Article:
Social aspects of Jansport Production
Jansport is almost as central to many college students’ lives as coffee. Whether students carry their books in Jansport backpacks or show up to class in Jansport sweatpants, the brand makes its mark on college campuses. In PLNU’s bookstore, Jansport products are the store’s second bestselling products, but do PLNU students really know the details behind the brand’s production methods?
Jansport’s website claims their clean and safe factories of production treat the workers well, but their vague Facility Compliance Guidelines and Global Compliance Principles provide no information regarding the details of workers’ compensation. Jansport is a Vanity Fair (VF) Corporation company accredited by the Worldwide Responsible Accredited Production, which prohibits employee abuse and demands compensation and benefits for employees. Upon further inspection of WRAP’s requirements for accreditation, however, the only requirement for employee compensation is that “facilities [will] pay [their employees] at least the minimum total compensation required by local law, including all mandated wages, allowances & benefits.” “Local law” is the catch phrase here. What are the wage rates required by local law in the countries where VF factories are located?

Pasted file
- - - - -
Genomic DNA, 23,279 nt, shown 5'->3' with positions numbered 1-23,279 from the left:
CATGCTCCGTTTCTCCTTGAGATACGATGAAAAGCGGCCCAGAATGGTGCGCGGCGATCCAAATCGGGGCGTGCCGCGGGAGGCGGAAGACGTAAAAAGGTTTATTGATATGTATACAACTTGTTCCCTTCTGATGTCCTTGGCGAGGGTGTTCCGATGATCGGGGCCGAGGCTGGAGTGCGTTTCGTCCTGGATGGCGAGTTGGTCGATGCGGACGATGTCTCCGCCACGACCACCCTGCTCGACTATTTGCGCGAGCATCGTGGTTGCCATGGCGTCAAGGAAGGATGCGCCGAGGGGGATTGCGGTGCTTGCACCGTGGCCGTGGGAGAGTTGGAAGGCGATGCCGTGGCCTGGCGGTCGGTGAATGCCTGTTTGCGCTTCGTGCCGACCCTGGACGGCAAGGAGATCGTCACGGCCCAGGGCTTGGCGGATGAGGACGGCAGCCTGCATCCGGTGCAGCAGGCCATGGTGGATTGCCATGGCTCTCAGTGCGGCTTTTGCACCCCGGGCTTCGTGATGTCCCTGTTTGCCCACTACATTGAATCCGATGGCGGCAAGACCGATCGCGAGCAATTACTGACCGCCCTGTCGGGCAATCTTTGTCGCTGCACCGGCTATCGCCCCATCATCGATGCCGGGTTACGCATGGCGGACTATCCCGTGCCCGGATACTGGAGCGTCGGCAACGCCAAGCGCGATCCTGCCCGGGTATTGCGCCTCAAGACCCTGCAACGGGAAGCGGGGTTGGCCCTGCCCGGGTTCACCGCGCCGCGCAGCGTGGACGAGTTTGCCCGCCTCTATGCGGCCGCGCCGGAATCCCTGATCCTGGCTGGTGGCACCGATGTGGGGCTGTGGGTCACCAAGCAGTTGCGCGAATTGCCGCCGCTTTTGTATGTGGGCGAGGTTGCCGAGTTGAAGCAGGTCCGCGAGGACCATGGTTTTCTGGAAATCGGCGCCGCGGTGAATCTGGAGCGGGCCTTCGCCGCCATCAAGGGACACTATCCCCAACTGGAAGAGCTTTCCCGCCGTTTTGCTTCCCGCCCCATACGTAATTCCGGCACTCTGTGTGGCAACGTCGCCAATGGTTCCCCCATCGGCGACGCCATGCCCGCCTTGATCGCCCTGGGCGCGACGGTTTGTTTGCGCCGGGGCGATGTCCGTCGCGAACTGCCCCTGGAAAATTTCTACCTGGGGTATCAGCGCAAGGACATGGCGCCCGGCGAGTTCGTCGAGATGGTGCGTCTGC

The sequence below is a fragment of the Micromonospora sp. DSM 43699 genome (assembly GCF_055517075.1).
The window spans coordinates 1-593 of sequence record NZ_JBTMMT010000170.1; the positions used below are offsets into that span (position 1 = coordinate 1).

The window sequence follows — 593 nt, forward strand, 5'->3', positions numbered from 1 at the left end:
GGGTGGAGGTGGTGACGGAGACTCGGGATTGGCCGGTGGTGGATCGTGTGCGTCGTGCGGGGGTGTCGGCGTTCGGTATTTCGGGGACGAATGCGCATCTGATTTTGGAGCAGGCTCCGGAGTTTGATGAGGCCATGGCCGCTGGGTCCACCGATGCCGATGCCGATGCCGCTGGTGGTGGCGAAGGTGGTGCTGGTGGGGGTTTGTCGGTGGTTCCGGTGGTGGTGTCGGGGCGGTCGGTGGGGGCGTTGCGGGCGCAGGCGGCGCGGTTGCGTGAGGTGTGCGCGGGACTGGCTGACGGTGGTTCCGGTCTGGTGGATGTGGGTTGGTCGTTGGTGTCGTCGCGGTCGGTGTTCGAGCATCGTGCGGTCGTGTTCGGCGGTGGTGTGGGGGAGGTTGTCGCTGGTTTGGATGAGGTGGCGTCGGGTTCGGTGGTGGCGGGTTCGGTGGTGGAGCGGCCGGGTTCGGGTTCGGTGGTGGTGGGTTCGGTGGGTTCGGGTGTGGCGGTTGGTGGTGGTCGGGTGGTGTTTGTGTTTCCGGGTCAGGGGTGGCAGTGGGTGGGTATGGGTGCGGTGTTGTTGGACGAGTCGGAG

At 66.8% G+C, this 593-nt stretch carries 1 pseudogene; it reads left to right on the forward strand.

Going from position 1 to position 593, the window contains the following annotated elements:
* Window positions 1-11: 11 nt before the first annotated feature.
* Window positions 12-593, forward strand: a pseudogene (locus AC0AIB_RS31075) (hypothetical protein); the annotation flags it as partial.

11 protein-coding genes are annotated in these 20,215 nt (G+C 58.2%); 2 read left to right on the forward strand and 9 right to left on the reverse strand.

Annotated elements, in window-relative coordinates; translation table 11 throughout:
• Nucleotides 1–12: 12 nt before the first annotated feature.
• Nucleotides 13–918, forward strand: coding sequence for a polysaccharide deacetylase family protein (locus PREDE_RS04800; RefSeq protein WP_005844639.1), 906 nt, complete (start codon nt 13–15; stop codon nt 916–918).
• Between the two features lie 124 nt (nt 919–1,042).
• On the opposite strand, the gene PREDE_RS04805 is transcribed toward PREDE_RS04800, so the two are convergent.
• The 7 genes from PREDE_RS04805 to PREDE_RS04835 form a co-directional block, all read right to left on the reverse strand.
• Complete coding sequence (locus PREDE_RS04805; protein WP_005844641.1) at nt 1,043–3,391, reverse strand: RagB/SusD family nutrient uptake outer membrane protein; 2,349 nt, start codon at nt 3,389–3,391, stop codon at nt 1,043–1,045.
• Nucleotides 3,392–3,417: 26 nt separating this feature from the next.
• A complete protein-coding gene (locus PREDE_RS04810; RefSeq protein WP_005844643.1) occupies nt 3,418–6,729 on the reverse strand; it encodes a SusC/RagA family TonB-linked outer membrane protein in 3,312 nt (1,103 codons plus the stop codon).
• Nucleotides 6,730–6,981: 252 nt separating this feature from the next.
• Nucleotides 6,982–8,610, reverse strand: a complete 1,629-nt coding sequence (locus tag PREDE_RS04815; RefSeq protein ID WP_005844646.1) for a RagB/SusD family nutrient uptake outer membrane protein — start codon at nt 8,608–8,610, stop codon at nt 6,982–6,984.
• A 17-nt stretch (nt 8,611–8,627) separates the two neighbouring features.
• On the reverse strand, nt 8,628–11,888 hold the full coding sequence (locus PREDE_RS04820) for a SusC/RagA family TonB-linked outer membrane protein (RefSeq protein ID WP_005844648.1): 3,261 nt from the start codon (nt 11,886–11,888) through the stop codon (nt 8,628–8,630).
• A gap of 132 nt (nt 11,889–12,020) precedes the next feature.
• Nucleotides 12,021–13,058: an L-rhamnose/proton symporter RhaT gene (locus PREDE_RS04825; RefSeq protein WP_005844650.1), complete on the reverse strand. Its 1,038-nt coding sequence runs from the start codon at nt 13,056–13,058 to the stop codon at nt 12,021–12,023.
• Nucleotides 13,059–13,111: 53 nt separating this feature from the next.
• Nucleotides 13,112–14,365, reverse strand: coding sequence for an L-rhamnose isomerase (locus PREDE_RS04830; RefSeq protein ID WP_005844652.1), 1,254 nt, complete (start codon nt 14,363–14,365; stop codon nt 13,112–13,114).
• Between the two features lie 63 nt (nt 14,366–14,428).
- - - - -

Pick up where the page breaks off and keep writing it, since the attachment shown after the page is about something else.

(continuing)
Although Jansport claims to be transparent and ethically sound, practices in a few of their factories call the company’s bold claims into question. According to a study by Miami University students, Lesotho, a small country surrounded by South Africa, is home to two factories which produce Jansport products. Although the factories provide Lesotho’s people with much needed work, they do not properly treat employees. The factories help women contribute to their household incomes, but they also force female employees to work much unpaid overtime and fail to accommodate pregnant women.
Other issues have occured in Jakarta Indonesia, which is the location of export processing zones for Jansport’s university apparel. According to a study by the Workers’ Rights Consortium, the factories in this region (the Kawasan Berikat Nusantara region) mistreat employees. Some employees who work in these factories reported that they are afraid to speak up because of frequent and illegal military intervention suppressing employees’ union efforts and strikes. Furthermore, the KBN region factories have a trend of abruptly closing and failing to fulfill their contracts with employees, leaving employees unpaid and without work.
These issues occurring in Jansport’s factories challenge the bold claims on the company’s website, leaving Jansport’s ethics and production methods in question.
Written by: Audrey Hiatt